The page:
In the comments to my post on running separate dev, test, and live databases, Karl raises a question about the build process and using source control. Well, first, if you've read my Script It! post, you know I advocate scripting all database changes and keep them in source control. I've used Visual SourceSafe before, but it's a pain if you've got someone working remotely. If so, you could use SourceGear's SourceOffSite (I haven't used it, just read about it) or as Damian would recommend, switch to CVS. But be aware that the model used in CVS is "compare and merge" vs. VSS's "exclusive check-out".
Either way, when I'm working in a team of developers, we appoint one person to be the Build Master and it is that person's responsibility to watch out for and resolve conflicting changes, and to make sure everything that makes up one upgrade is all packaged together. In VSS you can PIN a version, which means that version in the history is the one you will receive when doing a Get Latest Version, and so the Build Master can pin the versions that make up the next upgrade package, retrieve them all into an upgrade directory and apply them. Other people like to use branching and merging in their source control, and I'll leave it to you to find out how that works in whichever application you're using. Depending on the scale of your project, in addition to the Build Master you might have a Development DBA who handles all the reviews of changes for SQL stuff separate from the other application updates. Again, it is this DBA's responsibility to determine which SQL updates get made when.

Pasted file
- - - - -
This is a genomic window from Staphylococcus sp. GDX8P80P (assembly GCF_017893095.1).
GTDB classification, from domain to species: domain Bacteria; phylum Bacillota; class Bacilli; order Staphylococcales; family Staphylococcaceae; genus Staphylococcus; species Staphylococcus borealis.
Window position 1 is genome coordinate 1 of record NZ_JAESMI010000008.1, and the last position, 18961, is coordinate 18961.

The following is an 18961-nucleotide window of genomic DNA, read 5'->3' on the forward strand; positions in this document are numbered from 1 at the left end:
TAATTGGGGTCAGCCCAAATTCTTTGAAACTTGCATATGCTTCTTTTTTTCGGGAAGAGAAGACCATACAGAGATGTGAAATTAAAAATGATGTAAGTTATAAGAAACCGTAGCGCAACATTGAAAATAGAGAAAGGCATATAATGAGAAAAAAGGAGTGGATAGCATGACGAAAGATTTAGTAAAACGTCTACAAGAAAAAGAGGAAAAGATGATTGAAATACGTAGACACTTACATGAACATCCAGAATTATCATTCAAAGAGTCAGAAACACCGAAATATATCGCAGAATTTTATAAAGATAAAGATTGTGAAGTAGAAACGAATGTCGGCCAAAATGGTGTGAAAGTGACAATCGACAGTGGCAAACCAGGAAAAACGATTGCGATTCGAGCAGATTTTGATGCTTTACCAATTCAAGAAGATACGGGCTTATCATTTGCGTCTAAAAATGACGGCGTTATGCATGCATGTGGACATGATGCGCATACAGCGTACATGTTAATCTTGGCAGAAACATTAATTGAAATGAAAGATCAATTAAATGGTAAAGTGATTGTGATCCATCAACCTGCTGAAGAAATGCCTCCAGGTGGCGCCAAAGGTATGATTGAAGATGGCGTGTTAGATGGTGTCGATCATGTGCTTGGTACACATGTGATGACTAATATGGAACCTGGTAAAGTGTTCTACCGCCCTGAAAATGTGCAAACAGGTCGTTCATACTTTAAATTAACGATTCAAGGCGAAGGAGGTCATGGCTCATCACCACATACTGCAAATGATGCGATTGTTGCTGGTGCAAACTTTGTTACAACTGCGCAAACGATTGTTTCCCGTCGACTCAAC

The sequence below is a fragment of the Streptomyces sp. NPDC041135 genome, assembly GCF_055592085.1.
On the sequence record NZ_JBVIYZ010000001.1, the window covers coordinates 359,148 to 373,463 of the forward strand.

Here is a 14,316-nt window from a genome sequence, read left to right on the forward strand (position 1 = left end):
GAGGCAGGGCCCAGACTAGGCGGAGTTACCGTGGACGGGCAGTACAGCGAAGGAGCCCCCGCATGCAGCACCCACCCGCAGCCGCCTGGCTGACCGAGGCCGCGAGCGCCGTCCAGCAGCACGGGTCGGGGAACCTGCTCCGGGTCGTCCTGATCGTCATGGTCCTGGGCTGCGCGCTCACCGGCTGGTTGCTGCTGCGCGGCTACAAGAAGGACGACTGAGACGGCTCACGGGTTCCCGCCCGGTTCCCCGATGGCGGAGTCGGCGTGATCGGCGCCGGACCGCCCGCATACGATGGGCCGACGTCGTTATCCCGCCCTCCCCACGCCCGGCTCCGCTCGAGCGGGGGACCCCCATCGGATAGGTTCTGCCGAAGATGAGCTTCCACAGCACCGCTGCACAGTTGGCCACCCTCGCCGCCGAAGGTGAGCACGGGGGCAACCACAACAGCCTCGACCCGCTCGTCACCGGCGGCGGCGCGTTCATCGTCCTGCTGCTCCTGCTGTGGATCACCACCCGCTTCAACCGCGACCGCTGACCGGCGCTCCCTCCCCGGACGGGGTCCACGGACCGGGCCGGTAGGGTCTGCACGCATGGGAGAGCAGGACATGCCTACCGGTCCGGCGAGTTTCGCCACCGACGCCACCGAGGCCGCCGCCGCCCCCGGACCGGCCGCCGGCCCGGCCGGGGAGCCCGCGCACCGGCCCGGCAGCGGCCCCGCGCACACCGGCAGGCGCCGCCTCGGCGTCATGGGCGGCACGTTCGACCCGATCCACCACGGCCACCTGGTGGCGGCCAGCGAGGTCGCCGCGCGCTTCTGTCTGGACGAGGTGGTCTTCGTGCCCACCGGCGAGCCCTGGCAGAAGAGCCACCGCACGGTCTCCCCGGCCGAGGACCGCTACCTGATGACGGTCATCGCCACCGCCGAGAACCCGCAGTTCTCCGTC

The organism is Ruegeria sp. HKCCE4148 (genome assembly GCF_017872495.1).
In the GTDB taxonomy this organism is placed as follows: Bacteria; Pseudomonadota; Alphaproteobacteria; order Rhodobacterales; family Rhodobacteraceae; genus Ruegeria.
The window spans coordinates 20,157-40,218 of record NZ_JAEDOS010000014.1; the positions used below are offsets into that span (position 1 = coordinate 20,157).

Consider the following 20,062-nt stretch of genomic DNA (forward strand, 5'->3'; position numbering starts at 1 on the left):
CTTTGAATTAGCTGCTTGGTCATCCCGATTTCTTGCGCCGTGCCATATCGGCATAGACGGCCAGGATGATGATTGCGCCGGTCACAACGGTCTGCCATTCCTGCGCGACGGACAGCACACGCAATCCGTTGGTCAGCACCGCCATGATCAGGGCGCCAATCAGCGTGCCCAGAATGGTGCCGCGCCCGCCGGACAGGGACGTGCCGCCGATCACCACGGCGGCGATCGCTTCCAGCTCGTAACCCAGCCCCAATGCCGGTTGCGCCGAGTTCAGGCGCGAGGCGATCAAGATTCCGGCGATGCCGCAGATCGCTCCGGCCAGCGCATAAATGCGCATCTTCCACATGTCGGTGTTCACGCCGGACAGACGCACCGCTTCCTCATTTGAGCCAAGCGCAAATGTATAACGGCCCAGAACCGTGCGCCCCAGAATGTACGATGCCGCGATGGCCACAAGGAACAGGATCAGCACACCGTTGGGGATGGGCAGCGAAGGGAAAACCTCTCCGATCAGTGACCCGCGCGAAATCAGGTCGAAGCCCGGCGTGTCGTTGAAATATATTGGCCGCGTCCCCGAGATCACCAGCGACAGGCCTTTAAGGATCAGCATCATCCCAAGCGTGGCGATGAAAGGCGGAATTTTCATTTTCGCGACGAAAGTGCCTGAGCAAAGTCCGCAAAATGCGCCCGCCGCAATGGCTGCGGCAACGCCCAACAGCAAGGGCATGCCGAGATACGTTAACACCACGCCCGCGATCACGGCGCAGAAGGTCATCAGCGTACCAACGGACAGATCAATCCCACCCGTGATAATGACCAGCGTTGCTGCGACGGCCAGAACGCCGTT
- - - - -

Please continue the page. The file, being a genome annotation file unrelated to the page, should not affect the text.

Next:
As for your maintaining the integrity of your dev system, I believe that the dev database should be refreshed periodically to clean out the junk that normally builds up. If all updates are scripted, then it's easy enough to refresh the database from backup or from a snapshot of another DB and then re-apply any changes made or in-progress. With everything scripted, your developers should not lose any work. Of course your dev image should be updated periodically to include recent changes. If developers are running their own local copies of development databases, then there needs to be some procedure for updating/refreshing those. At the least, before a developer releases his code to QA, he should have to apply all upgrades that have been processed into the live system so he can re-test all of his changes against current code.
posted @ Friday, February 27, 2004 9:43 AM